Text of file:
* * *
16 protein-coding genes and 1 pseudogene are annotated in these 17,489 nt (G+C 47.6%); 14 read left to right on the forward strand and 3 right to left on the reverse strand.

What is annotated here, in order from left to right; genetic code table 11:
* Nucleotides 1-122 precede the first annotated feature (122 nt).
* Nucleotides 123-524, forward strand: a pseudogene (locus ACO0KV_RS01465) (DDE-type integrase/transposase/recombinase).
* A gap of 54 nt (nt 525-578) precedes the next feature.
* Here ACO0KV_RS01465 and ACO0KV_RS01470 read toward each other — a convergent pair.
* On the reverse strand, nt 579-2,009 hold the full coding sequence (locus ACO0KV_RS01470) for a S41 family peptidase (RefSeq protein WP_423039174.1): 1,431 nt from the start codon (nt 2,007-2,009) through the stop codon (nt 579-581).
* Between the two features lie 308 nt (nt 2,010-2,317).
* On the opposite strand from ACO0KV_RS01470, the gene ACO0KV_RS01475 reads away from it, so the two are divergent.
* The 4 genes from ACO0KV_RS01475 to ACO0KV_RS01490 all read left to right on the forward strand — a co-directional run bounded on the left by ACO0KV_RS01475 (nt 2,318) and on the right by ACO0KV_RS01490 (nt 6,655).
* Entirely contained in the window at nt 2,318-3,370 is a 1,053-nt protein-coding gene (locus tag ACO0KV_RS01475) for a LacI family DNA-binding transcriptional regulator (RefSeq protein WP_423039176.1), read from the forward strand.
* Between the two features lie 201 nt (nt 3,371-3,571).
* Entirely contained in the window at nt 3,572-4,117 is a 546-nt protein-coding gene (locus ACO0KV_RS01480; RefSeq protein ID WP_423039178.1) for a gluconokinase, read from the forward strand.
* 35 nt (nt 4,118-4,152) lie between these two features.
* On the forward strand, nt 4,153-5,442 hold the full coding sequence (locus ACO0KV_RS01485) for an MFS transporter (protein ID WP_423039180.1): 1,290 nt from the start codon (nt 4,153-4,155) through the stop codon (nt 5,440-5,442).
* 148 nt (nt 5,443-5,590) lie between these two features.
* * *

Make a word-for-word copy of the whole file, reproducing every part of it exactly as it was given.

16 protein-coding genes and 1 pseudogene are annotated in these 17,489 nt (G+C 47.6%); 14 read left to right on the forward strand and 3 right to left on the reverse strand.

What is annotated here, in order from left to right; genetic code table 11:
* Nucleotides 1-122 precede the first annotated feature (122 nt).
* Nucleotides 123-524, forward strand: a pseudogene (locus ACO0KV_RS01465) (DDE-type integrase/transposase/recombinase).
* A gap of 54 nt (nt 525-578) precedes the next feature.
* Here ACO0KV_RS01465 and ACO0KV_RS01470 read toward each other — a convergent pair.
* On the reverse strand, nt 579-2,009 hold the full coding sequence (locus ACO0KV_RS01470) for a S41 family peptidase (RefSeq protein WP_423039174.1): 1,431 nt from the start codon (nt 2,007-2,009) through the stop codon (nt 579-581).
* Between the two features lie 308 nt (nt 2,010-2,317).
* On the opposite strand from ACO0KV_RS01470, the gene ACO0KV_RS01475 reads away from it, so the two are divergent.
* The 4 genes from ACO0KV_RS01475 to ACO0KV_RS01490 all read left to right on the forward strand — a co-directional run bounded on the left by ACO0KV_RS01475 (nt 2,318) and on the right by ACO0KV_RS01490 (nt 6,655).
* Entirely contained in the window at nt 2,318-3,370 is a 1,053-nt protein-coding gene (locus tag ACO0KV_RS01475) for a LacI family DNA-binding transcriptional regulator (RefSeq protein WP_423039176.1), read from the forward strand.
* Between the two features lie 201 nt (nt 3,371-3,571).
* Entirely contained in the window at nt 3,572-4,117 is a 546-nt protein-coding gene (locus ACO0KV_RS01480; RefSeq protein ID WP_423039178.1) for a gluconokinase, read from the forward strand.
* 35 nt (nt 4,118-4,152) lie between these two features.
* On the forward strand, nt 4,153-5,442 hold the full coding sequence (locus ACO0KV_RS01485) for an MFS transporter (protein ID WP_423039180.1): 1,290 nt from the start codon (nt 4,153-4,155) through the stop codon (nt 5,440-5,442).
* 148 nt (nt 5,443-5,590) lie between these two features.